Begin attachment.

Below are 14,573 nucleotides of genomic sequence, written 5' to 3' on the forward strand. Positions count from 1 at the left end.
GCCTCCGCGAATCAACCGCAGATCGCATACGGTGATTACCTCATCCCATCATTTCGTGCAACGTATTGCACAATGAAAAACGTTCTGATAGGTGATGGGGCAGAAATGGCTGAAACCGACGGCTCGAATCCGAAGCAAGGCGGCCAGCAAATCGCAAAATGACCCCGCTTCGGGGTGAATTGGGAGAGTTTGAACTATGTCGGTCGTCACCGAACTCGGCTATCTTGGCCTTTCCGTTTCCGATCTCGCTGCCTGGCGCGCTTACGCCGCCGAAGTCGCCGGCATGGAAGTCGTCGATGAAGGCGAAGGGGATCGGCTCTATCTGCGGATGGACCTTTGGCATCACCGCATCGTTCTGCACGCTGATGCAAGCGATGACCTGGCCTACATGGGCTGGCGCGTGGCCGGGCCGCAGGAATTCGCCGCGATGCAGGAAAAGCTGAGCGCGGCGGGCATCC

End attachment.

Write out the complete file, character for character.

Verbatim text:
Below are 14,573 nucleotides of genomic sequence, written 5' to 3' on the forward strand. Positions count from 1 at the left end.
GCCTCCGCGAATCAACCGCAGATCGCATACGGTGATTACCTCATCCCATCATTTCGTGCAACGTATTGCACAATGAAAAACGTTCTGATAGGTGATGGGGCAGAAATGGCTGAAACCGACGGCTCGAATCCGAAGCAAGGCGGCCAGCAAATCGCAAAATGACCCCGCTTCGGGGTGAATTGGGAGAGTTTGAACTATGTCGGTCGTCACCGAACTCGGCTATCTTGGCCTTTCCGTTTCCGATCTCGCTGCCTGGCGCGCTTACGCCGCCGAAGTCGCCGGCATGGAAGTCGTCGATGAAGGCGAAGGGGATCGGCTCTATCTGCGGATGGACCTTTGGCATCACCGCATCGTTCTGCACGCTGATGCAAGCGATGACCTGGCCTACATGGGCTGGCGCGTGGCCGGGCCGCAGGAATTCGCCGCGATGCAGGAAAAGCTGAGCGCGGCGGGCATCC